The NBA charged the Timberwolves, player Joe Smith and his former agent with violating the salary cap by entering into a secret agreement, the league said.
The matter has been sent to an arbitrator, the NBA said.
If the arbitrator rules that if there was secret agreement between the team and player, the Timberwolves could face a multimillion-dollar fine, the forfeiture of draft picks, the voiding of player contracts and the suspension of team personnel, the league said.
"This is the most serious salary-cap offense that can be committed by teams, players, or agents, and subjects the guilty parties to substantial penalties under the (collective bargaining agreement), in addition to other potential liabilities," Joel Litvin, NBA executive vice president, legal and business affairs, said in a statement.
The NBA said it has a written copy of the agreement. The league didn't disclose other details.
Timberwolves owner Glen Taylor, who met with commissioner David Stern on Friday, said he made a secret agreement to pay Smith, a free agent, according to a report in the Minneapolis Star-Tribune.
Taylor could not be reached for comment. Smith's former agent, Eric Fleisher, declined comment.
The National Basketball Players Association, which governs agents, could not be reached for comment.
According to the paper, Taylor agreed in writing, in a 1999 document prepared by Fleisher, to offer Smith a multiyear contract that would begin with the 2001-02 season, when rules would enable the team to exceed the salary cap to pay him.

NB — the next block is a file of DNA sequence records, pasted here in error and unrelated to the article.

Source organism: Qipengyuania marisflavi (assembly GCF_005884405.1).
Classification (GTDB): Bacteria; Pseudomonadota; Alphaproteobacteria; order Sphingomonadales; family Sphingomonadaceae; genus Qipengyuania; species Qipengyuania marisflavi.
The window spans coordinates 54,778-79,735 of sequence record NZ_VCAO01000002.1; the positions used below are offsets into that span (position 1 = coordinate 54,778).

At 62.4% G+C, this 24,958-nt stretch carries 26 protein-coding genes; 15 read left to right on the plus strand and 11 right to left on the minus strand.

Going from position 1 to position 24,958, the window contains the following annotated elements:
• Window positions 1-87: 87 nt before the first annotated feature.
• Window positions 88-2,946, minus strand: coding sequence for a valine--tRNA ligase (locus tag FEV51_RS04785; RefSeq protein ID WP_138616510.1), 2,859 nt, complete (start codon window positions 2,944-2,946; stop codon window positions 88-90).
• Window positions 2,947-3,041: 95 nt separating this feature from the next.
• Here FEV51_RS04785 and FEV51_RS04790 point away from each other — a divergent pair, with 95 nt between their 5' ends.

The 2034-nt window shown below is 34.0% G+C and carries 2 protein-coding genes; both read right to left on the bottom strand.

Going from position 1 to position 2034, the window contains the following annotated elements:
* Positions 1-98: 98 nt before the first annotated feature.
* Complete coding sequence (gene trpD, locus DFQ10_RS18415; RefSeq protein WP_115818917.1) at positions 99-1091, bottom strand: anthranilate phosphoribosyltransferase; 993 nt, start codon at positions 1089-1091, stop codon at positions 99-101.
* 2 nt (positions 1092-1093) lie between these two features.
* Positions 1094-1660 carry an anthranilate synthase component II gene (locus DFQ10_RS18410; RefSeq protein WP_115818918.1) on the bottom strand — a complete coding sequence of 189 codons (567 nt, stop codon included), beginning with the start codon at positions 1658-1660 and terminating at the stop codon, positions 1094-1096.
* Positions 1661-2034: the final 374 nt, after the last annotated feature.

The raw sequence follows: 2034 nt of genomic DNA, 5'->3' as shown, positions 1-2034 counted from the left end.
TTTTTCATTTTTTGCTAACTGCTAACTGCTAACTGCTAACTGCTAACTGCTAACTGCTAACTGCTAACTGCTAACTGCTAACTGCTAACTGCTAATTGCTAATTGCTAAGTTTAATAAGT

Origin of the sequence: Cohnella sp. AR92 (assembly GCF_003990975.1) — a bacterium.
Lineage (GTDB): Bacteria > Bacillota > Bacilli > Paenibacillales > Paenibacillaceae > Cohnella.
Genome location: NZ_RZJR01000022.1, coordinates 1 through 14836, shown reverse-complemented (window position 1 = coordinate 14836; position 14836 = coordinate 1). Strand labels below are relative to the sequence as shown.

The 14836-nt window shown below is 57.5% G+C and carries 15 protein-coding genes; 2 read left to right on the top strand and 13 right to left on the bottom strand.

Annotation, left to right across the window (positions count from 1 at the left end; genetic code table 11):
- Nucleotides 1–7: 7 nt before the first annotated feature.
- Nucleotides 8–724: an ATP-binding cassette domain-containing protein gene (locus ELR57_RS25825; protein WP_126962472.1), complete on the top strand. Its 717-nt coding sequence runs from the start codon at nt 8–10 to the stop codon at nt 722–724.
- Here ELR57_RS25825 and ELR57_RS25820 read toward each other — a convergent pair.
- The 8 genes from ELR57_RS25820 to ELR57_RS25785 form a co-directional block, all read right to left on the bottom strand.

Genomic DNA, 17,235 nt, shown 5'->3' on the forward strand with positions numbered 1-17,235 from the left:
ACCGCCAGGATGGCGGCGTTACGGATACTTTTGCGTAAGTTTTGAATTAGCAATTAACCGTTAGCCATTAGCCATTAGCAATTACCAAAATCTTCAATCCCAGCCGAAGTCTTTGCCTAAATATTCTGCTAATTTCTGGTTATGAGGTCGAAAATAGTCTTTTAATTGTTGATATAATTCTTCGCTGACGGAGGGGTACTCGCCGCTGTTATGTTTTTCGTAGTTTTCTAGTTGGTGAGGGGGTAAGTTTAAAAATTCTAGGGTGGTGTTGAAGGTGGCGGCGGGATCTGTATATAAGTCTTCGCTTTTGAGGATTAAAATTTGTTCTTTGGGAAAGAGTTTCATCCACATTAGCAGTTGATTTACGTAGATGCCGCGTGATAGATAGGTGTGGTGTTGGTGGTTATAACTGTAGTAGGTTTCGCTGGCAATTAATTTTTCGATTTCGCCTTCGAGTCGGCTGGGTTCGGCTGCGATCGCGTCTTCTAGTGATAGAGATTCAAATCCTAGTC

Smith, 25, joined the Timberwolves in 1999 and has played under three one-year contracts for less than his market value. Privately, Smith had agreed to a lucrative long-term accord, the league said.
"This agreement, which is set forth in writing, calls for future payments to Smith of tens of millions of dollars, and was deliberately hidden from the league by the parties involved," Litvin said.
Taylor said neither coach and general manager Flip Saunders nor vice president Kevin McHale knew about the secret agreement, the paper reported.
In Dallas, Mavericks owner Mark Cuban said he will "definitely go after" Smith if he becomes a free agent.
The Mavericks still have their $2.25-million middle-class exception available, and will be waiting with much interest on the outcome of the Timberwolves' arbitration hearing.
"We have to see what happens," Cuban said. "But if Joe becomes a free agent, we would have quite a bit of interest in him.
"If he is a free agent we will definitely go after him with our mid-level exception. But we will have to wait and see."
NUGGETS: Point guard Andre Woolridge signed, after playing for the team's entry in the Rocky Mountain Revue summer league. Woolridge averaged 10.6 points and 5.2 assists in six games.